People who sleep nine or more hours per night are 23 per cent more likely to later have a stroke than people who sleep seven to less than eight hours per night, warns a new study. The results revealed that long naps are also not good for your health.
People who took a regular midday nap lasting more than 90 minutes were 25 per cent more likely to later have a stroke than people who took a regular nap lasting from one to 30 minutes, said the study published online in Neurology, the medical journal of the American Academy of Neurology. People who took no naps or took naps lasting from 31 minutes to one hour were no more likely to have a stroke than people who took naps lasting from one to 30 minutes.
"More research is needed to understand how taking long naps and sleeping longer hours at night may be tied to an increased risk of stroke, but previous studies have shown that long nappers and sleepers have unfavourable changes in their cholesterol levels and increased waist circumferences, both of which are risk factors for stroke," said study author Xiaomin Zhang of Huazhong University of Science and Technology in Wuhan, China.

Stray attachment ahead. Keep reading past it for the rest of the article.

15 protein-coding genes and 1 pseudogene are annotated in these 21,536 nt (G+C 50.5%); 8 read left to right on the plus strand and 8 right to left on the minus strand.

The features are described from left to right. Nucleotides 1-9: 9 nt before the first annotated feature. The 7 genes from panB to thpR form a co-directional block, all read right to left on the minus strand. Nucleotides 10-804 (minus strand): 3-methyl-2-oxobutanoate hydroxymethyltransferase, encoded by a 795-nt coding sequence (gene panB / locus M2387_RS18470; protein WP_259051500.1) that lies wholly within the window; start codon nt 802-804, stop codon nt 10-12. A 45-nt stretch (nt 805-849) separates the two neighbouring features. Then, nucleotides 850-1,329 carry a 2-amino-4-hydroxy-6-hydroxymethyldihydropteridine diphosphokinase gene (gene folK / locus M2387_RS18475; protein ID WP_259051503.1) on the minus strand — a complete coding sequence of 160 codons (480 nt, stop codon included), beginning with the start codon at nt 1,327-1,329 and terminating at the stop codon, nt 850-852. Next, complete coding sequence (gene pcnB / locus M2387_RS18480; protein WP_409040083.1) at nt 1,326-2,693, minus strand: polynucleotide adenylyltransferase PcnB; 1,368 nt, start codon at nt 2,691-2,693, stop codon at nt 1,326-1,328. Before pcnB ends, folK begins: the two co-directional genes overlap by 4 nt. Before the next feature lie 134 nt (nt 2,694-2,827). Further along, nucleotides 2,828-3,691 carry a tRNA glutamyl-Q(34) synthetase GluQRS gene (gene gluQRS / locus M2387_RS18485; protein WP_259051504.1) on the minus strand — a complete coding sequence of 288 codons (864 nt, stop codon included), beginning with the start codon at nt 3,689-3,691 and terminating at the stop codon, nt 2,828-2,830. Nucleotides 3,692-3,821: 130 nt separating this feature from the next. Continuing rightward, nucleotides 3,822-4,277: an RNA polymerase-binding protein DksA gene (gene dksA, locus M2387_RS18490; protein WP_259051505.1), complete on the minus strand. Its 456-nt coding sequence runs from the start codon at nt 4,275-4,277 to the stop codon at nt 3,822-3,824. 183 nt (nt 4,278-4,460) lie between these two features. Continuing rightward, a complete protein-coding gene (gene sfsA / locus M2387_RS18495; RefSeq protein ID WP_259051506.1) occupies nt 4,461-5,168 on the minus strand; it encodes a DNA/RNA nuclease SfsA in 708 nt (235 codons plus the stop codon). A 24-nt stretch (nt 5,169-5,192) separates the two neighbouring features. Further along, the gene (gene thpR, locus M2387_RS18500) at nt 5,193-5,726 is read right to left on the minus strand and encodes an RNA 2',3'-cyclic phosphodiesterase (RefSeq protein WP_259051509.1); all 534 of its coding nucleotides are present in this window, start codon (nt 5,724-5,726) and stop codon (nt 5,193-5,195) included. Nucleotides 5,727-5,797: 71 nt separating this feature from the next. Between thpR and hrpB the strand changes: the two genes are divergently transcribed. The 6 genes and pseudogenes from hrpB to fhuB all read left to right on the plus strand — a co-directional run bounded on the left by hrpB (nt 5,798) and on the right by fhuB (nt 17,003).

Long napping suggests inactive lifestyle
"In addition, long napping and sleeping may suggest an overall inactive lifestyle, which is also related to increased risk of stroke," Zhang said. The study involved 31,750 people in China with an average age of 62. The people did not have any history of stroke or other major health problems at the start of the study. They were followed for an average of six years. During that time, there were 1,557 stroke cases.
The people were asked questions about their sleep and napping habits. People who were both long nappers and long sleepers were 85 per cent more likely to later have a stroke than people who were moderate sleepers and nappers, said the study. "These results highlight the importance of moderate napping and sleeping duration and maintaining good sleep quality, especially in middle-age and older adults," Zhang said.